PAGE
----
Nurma's David Kearney talks AI upskilling and job security

David Kearney discusses balance balancing the gains of AI with potential job displacement
David Kearney, Co-founder of Numra, an AI platform for finance teams, talks how AI will upskill finance and why he doesn't think it will lead to job losses

AI is bringing in changes cross sector: from mining, to EVs, from food to manufacturing. Yet, one sector that is getting a profound and deep affect from it is the financial sector.

From automated data analysis to predictive modelling and risk assessment, AI is revolutionising how financial institutions operate, make decisions, and serve their clients. This technological shift promises enhanced efficiency, accuracy, and insights, potentially leading to significant cost savings and improved financial outcomes.

Yet, as such optimising efforts from AI are ushering in, and AI becomes increasingly prevalent in finance departments across medium to large companies, it raises important questions about its impact on the workforce, ethical considerations, and broader societal implications.

To delve deeper into these issues and explore the transformative potential of AI in finance, we spoke with David Kearney, Co-founder of Numra, an AI platform for finance teams.

David Kearney bio
  • David Kearney is Co-founder of Numra, a startup aiming to streamline workloads for finance teams through AI. They’ve recently raised €1.5m (US$1.6m) to launch their AI-powered finance assistant Mary.

AI's effect on jobs

The integration of AI in finance departments is reshaping the landscape of financial processes, offering unprecedented efficiency and capabilities. However, this technological revolution also raises important questions about its impact on employment and broader societal implications. As AI continues to evolve and permeate various sectors, it's crucial to examine both its benefits and potential drawbacks.

One of the primary concerns surrounding AI adoption in finance is its potential to cause job losses, particularly for new graduates and less experienced professionals. However, David offers a more optimistic perspective on this issue.

"It's a common misconception that AI will cause widespread job losses in finance departments. Instead, AI augments employees' roles rather than replacing them entirely," he says. "We've seen this with previous technological revolutions—when productivity increases, costs decrease, the economy grows, and new jobs are created."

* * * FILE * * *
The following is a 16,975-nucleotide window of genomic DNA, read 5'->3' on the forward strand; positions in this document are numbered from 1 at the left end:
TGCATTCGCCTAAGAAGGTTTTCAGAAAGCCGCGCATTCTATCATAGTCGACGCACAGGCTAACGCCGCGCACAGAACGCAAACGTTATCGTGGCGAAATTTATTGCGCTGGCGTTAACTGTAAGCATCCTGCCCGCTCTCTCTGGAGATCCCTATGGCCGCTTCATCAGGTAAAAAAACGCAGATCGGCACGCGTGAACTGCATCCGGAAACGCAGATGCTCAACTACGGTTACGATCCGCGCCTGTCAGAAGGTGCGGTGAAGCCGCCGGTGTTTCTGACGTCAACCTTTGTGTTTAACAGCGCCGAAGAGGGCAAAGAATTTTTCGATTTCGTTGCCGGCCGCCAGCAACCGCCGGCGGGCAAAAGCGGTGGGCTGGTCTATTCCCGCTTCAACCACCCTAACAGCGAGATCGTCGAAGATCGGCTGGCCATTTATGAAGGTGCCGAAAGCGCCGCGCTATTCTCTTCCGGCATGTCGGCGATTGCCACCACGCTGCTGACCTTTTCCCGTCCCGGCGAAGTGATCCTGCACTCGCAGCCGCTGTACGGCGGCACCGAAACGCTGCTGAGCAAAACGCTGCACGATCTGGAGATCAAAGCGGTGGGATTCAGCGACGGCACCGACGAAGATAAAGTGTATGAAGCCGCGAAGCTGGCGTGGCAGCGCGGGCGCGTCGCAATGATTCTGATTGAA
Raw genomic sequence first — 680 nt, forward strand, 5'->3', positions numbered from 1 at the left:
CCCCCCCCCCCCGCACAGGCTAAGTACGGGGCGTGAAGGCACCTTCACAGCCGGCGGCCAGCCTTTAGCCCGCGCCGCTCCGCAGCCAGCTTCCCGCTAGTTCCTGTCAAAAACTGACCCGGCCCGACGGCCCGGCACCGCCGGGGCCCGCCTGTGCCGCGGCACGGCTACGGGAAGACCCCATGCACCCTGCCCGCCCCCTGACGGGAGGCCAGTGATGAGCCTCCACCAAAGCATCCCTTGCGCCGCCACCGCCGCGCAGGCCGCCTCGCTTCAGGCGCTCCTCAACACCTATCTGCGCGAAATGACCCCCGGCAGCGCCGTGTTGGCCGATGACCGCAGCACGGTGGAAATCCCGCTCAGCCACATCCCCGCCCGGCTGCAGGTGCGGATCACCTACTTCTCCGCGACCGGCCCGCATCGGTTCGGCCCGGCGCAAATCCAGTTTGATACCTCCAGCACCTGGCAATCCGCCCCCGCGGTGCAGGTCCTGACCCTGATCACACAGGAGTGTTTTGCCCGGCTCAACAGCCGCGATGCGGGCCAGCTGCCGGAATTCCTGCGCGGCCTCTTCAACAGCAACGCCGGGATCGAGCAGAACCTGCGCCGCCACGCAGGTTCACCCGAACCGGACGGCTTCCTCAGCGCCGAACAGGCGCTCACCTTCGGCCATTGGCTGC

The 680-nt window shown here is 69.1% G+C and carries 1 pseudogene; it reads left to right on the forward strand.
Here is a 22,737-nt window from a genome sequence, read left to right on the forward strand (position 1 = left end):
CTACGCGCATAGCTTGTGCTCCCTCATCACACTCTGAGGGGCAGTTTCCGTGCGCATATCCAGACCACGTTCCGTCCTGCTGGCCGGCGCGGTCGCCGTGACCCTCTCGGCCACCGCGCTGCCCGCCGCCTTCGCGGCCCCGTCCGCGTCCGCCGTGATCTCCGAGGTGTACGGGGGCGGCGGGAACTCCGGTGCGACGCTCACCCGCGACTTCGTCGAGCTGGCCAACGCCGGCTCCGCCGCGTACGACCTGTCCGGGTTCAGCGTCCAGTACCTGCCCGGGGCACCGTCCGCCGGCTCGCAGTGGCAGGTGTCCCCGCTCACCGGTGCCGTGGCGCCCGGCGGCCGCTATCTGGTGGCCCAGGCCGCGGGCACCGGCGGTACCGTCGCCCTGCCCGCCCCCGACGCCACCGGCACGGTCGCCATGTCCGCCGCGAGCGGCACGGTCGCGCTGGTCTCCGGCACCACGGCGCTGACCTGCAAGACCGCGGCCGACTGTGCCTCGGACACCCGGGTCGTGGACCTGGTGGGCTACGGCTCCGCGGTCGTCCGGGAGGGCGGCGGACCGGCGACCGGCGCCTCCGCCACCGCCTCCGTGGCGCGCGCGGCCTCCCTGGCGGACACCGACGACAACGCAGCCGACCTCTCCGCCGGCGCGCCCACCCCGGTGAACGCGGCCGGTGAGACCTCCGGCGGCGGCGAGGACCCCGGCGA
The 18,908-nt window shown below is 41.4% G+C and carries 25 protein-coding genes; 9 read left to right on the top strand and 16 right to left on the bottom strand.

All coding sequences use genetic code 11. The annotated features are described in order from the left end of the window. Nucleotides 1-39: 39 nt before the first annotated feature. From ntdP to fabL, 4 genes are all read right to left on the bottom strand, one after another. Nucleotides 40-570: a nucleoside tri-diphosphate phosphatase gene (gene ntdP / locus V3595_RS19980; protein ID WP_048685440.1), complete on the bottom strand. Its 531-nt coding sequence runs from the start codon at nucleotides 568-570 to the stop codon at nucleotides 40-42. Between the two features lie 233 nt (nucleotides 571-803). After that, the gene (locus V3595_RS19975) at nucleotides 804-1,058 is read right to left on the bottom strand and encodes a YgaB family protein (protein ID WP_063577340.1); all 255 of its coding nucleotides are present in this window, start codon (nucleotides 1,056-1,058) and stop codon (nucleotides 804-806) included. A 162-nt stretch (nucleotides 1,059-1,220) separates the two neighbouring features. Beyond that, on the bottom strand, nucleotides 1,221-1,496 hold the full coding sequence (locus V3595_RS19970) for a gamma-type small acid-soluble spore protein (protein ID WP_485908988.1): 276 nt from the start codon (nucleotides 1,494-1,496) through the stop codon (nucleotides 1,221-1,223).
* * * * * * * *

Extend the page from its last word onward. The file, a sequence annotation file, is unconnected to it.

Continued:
This view suggests that rather than eliminating jobs, AI is more likely to transform existing roles and create new opportunities. David draws a parallel with the introduction of spreadsheets in the 1980s, which, contrary to fears of job losses, actually led to significant growth in accounting positions.

The impact of AI extends beyond just employment numbers. It has the potential to significantly enhance the quality of work for finance professionals. Kearney explains:

"While certain job categories may be disrupted, Chartered Accountants and CPAs need not worry. AI will augment their role rather than replace them entirely," David says. "AI creates leverage for accountants, allowing them to shift their focus to higher-value work. As a result, we'll see productivity rise and overall industry growth."

This shift towards higher-value work could lead to increased job satisfaction and potentially better work-life balance for finance professionals. However, it also necessitates a re-evaluation of workforce skills and adaptation to new technologies.

Broader effects of the technology

When considering the broader societal impacts of AI in finance and tech sectors, David acknowledges both the opportunities and challenges:

"The integration of AI in the tech and finance sectors presents a range of societal impacts. It enhances productivity by automating routine tasks, which allows professionals to focus on more complex and creative work", says David. "This shift can lead to significant cost reductions and spur economic growth through the development of new industries and market opportunities."

While this paints a positive picture of AI's potential, David also recognises the need for careful management to ensure equitable benefits across society. The transition to AI-enhanced workplaces will require strategic planning and potentially new policies to address any disparities that may arise.

Balancing the efficiency gains of AI with potential job displacement remains a key challenge. David offers insight into how this balance might be achieved:

"Balancing the benefits of AI in financial processes with concerns like job displacement is crucial. The tasks AI automates—data entry, data cleansing, document processing, and error checking—are generally mind-numbing and repetitive. These are tasks that most people don't enjoy and that don't utilise the full potential of trained professionals."

By automating these mundane tasks, AI could free up finance professionals to focus on more strategic, value-added activities. This shift not only benefits businesses but also aligns with the career aspirations of many in the field:

"Chartered Accountants and CPAs are trained to be strategic business partners. They aim to spend their time gleaning insights from data and providing strategic decision support to stakeholders. By automating the time-consuming manual work, AI allows accountants to refocus on these more valuable activities, adding greater value to the business and driving growth."

While the integration of AI in finance departments presents challenges, it also offers significant opportunities for professional growth and industry advancement.

The key lies in managing this transition effectively, ensuring that the benefits of AI are leveraged to enhance rather than replace human capabilities. As David aptly puts it, "Ultimately, AI isn't about replacing jobs but about enhancing them."


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